Guinea is ranked as the 7th, 31st, and 35th poorest country in Africa dependently which source you use.

Liberia is ranked as the 22nd, 7th, and 2nd poorest country in Africa.

Because the numbers are so bad, the above-mentioned institutions derive at different results. Due to limited access to the metadata, the readers have no idea which data set is the most trustworthy -if any.

So the numbers are flawed if not at times useless. The worst example Jerven mentions is the case of the Food and Agriculture Organization of the United Nations (FAO). Even FAO provides data on crops in West Africa, the reality is, we have absolutely no idea how much food is produced in West Africa(Jerven 2013:78).

General Problems in Data Collection Resulting in Poor Number
Bias naturally occurs, when data is collected, but people using the data seem unaware of this fact.

Eg. bias is present when we measure corruption. Transparency International knows this, why it is called the Corruption Perception Index. People’s perceptions are flawed. If you are told that this football team is good and the other team sucks, you are more likely to overstate the greatness of the team, you believe is good, and understate the performance of the other team.

It is called confirmation and memory bias. We like to portray the world as we are told.

When you are asked about the level of corruption in Denmark and Nigeria, you are more likely to underestimate the level of corruption in Denmark and overestimate the level of corruption in Nigeria. This is the case because, you have been told, that Denmark has a low level of corruption and Nigeria is extremely corrupt. Hence, we should stay sceptical about corruption ratings. They are inherently flawed.

And this is just the tip of the proverbial iceberg.
When measuring GDP, women’s work is forgotten. That is especially worrisome in informal economies. If you hire a servant to clean your house, cook your food and so on, that work is included in the GDP. If you marry your servant, and the person does the same job, but now it is no longer credited as work. Consequently, work done my women are excluded and women become invisible. Data excluding up to 50% of the population should be viewed with much more caution than what we are witnessing.

What Does It Mean That Numbers Are Bad?
That current implication is that the Sustainable Development Goals (SDGs) stands on shaky grounds. How do we know the data collected to check if the goals are fulfilled are carried out properly? Furthermore, the SDGs undermine the statistical work. Instead, to fund better numbers, more is done to overburden the personnel. It is the wrong path.

For now, the data available is a mixture of educated guesswork and blind assumptions. At times, the data consists of even extrapolated data. Extrapolated data can roughly be compared to CDOs or as “dog shit covered in cat shit” to paraphrase the movie. Based on limited data from a few African countries, suddenly scholars make universal claims. You cannot do that! Because you have data from Ghana, that does not mean we know anything about Lesotho.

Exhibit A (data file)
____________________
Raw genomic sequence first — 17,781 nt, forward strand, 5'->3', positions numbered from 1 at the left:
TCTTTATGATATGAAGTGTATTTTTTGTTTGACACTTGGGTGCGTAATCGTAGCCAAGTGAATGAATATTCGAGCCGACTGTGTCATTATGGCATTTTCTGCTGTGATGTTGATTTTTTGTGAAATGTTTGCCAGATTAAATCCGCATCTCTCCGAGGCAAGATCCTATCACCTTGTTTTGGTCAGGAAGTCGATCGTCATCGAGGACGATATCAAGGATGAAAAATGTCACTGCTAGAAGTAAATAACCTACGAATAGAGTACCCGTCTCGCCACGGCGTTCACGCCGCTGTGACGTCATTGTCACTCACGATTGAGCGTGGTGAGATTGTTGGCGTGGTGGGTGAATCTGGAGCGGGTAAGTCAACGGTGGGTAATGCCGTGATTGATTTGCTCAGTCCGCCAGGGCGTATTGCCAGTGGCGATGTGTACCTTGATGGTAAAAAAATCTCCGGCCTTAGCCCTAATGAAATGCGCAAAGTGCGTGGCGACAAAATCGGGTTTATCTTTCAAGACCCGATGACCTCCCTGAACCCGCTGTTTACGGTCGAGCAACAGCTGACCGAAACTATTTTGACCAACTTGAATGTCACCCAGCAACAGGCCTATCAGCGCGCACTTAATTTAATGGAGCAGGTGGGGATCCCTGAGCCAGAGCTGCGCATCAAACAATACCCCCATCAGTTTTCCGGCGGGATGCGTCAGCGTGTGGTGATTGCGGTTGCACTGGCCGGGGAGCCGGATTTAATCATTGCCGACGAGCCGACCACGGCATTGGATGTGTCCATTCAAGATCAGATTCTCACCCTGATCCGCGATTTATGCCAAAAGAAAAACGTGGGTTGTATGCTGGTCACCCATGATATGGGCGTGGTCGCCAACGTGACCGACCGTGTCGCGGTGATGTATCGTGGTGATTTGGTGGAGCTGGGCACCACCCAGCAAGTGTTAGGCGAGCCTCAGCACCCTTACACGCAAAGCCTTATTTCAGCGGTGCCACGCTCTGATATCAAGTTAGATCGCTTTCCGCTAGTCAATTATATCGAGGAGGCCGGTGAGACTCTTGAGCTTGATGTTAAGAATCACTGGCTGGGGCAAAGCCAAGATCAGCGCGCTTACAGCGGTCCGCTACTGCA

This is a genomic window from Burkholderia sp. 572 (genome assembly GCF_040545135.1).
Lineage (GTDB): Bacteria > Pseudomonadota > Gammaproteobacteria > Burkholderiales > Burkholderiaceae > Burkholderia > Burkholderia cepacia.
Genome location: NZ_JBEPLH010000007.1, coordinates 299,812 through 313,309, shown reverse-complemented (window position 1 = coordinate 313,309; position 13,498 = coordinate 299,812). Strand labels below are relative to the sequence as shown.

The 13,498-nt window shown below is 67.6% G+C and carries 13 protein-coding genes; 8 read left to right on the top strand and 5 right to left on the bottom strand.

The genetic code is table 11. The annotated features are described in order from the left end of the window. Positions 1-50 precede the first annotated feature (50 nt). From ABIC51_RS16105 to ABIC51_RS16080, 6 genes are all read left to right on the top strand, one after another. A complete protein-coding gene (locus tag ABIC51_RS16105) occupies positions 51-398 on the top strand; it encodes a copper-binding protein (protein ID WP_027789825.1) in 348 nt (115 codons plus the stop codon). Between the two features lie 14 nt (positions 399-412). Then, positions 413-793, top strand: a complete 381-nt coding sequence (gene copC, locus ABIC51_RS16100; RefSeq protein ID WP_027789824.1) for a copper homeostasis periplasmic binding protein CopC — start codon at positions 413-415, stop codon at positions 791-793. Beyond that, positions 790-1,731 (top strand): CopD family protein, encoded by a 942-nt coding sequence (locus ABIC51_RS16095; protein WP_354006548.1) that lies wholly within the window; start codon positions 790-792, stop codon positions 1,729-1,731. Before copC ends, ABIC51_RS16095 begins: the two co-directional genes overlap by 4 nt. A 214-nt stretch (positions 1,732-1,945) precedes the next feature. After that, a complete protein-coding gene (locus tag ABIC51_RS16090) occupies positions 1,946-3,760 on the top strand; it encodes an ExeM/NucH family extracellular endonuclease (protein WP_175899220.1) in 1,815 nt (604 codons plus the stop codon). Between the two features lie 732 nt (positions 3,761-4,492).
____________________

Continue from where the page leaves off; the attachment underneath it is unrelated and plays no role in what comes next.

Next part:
You cannot do that! Because you have data from Ghana, that does not mean we know anything about Lesotho.

Because you have data from Ghana, that does not mean we know anything about Lesotho.

When the data collecting is carried out by local statisticians, what is not counted? If you have to use your limited funding to investigate issues relevant to donors, like the SDGs, what areas are forgotten? What is not counted? It might not be relevant to donors, but it could be relevant for the local government or the people.

This is not a critic of the statisticians, they work the best they can and they are doing amazing considering the limited tools and funding they have. They need proper funding, proper personnel, proper tools, and proper respect.

They need proper funding, proper personnel, proper tools, and proper respect.

Some Africans countries are trying to improve this sector, like Uganda. Also, the new Ghanaian government has announced that they are going to reform the statical database. African governments are not enemies, they have an interest in having access to trustworthy numbers.

However, sometimes it is better to be aware, that you do not have the needed data than to act based on wrong or no data believed to be true.

Cultural Analyses – Hofstede
Another set of data are the ones from cultural studies. Scholars trying to provide the readers with an overview how Africans are. This is based on various cultural indicators. Sometimes, these cultural analyses are done by people, who clearly have no idea how pluralistic and large several African countries are. The data they produce is clearly extrapolated and based on limited sample sizes (

Sometimes, these cultural analyses are done by people, who clearly have no idea how pluralistic and large several African countries are. The data they produce is clearly extrapolated and based on limited sample sizes (how to lie with statistics). A more popular scholar in this field is Geert Hofstede. His cultural analyses on African countries are, to be frank bullshit.

First of all, because the numbers are weak. His sample sizes are ridiculously small, and his methodology severely criticised. The samples are not representative, and he does not even have samples from several African countries, but he still produces data. That is problematic.

The consequences are unbelievably laughable if it was not so tragic.

Nigeria: First of all, he sees Nigerians as a monolithic group. In reality, Nigeria consists of 200 million people divided into various ethnic groups. Nigeria is more diverse than Western Europe. That is completely forgotten, or more likely, Hofstede doesn’t know. Then he points out, that Nigerians do not like to work. Simply false. The level of inequality in Nigeria is huge, and for people to survive, they are willing to work 16 hours straight under the burning sun. They are a hardworking people. Most of them. We all have that lazy nephew. But that is the case everywhere. Our lazy nephew is the exception, not the rule.